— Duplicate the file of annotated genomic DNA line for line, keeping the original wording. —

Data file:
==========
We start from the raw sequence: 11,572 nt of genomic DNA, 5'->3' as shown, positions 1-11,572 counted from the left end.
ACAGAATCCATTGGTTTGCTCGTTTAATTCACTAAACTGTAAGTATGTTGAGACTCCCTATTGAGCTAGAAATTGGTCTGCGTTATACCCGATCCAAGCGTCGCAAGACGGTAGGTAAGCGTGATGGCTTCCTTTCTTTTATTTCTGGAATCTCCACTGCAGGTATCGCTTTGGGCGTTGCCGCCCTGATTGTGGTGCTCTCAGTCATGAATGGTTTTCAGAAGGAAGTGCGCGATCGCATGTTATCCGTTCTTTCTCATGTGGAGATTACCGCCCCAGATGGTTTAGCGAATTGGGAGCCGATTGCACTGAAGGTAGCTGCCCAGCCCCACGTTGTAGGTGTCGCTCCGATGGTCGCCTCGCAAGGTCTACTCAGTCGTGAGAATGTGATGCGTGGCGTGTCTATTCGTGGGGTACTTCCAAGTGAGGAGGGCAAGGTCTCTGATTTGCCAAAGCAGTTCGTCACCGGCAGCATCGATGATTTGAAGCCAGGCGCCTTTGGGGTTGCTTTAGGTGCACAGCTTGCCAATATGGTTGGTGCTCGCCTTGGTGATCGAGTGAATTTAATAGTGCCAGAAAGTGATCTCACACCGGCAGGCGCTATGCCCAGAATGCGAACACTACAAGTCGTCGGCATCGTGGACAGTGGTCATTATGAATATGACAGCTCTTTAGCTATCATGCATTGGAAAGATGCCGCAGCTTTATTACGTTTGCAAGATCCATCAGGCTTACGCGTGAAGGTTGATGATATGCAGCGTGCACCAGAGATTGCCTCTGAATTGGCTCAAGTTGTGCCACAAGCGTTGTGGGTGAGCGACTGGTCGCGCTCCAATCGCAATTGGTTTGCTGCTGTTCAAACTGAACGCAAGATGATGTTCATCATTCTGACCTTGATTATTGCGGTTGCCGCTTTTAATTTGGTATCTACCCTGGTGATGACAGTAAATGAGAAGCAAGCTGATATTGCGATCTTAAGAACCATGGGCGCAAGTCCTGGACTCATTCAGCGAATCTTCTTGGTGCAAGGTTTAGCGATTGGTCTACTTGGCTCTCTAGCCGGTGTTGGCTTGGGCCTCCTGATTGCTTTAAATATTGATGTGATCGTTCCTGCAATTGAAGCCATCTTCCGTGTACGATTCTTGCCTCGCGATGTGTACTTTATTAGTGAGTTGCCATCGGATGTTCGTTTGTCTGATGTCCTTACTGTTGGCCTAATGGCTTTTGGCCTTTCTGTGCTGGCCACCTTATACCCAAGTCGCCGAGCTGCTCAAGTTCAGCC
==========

We start from the raw sequence: 11,572 nt of genomic DNA, 5'->3' as shown, positions 1-11,572 counted from the left end.
ACAGAATCCATTGGTTTGCTCGTTTAATTCACTAAACTGTAAGTATGTTGAGACTCCCTATTGAGCTAGAAATTGGTCTGCGTTATACCCGATCCAAGCGTCGCAAGACGGTAGGTAAGCGTGATGGCTTCCTTTCTTTTATTTCTGGAATCTCCACTGCAGGTATCGCTTTGGGCGTTGCCGCCCTGATTGTGGTGCTCTCAGTCATGAATGGTTTTCAGAAGGAAGTGCGCGATCGCATGTTATCCGTTCTTTCTCATGTGGAGATTACCGCCCCAGATGGTTTAGCGAATTGGGAGCCGATTGCACTGAAGGTAGCTGCCCAGCCCCACGTTGTAGGTGTCGCTCCGATGGTCGCCTCGCAAGGTCTACTCAGTCGTGAGAATGTGATGCGTGGCGTGTCTATTCGTGGGGTACTTCCAAGTGAGGAGGGCAAGGTCTCTGATTTGCCAAAGCAGTTCGTCACCGGCAGCATCGATGATTTGAAGCCAGGCGCCTTTGGGGTTGCTTTAGGTGCACAGCTTGCCAATATGGTTGGTGCTCGCCTTGGTGATCGAGTGAATTTAATAGTGCCAGAAAGTGATCTCACACCGGCAGGCGCTATGCCCAGAATGCGAACACTACAAGTCGTCGGCATCGTGGACAGTGGTCATTATGAATATGACAGCTCTTTAGCTATCATGCATTGGAAAGATGCCGCAGCTTTATTACGTTTGCAAGATCCATCAGGCTTACGCGTGAAGGTTGATGATATGCAGCGTGCACCAGAGATTGCCTCTGAATTGGCTCAAGTTGTGCCACAAGCGTTGTGGGTGAGCGACTGGTCGCGCTCCAATCGCAATTGGTTTGCTGCTGTTCAAACTGAACGCAAGATGATGTTCATCATTCTGACCTTGATTATTGCGGTTGCCGCTTTTAATTTGGTATCTACCCTGGTGATGACAGTAAATGAGAAGCAAGCTGATATTGCGATCTTAAGAACCATGGGCGCAAGTCCTGGACTCATTCAGCGAATCTTCTTGGTGCAAGGTTTAGCGATTGGTCTACTTGGCTCTCTAGCCGGTGTTGGCTTGGGCCTCCTGATTGCTTTAAATATTGATGTGATCGTTCCTGCAATTGAAGCCATCTTCCGTGTACGATTCTTGCCTCGCGATGTGTACTTTATTAGTGAGTTGCCATCGGATGTTCGTTTGTCTGATGTCCTTACTGTTGGCCTAATGGCTTTTGGCCTTTCTGTGCTGGCCACCTTATACCCAAGTCGCCGAGCTGCTCAAGTTCAGCC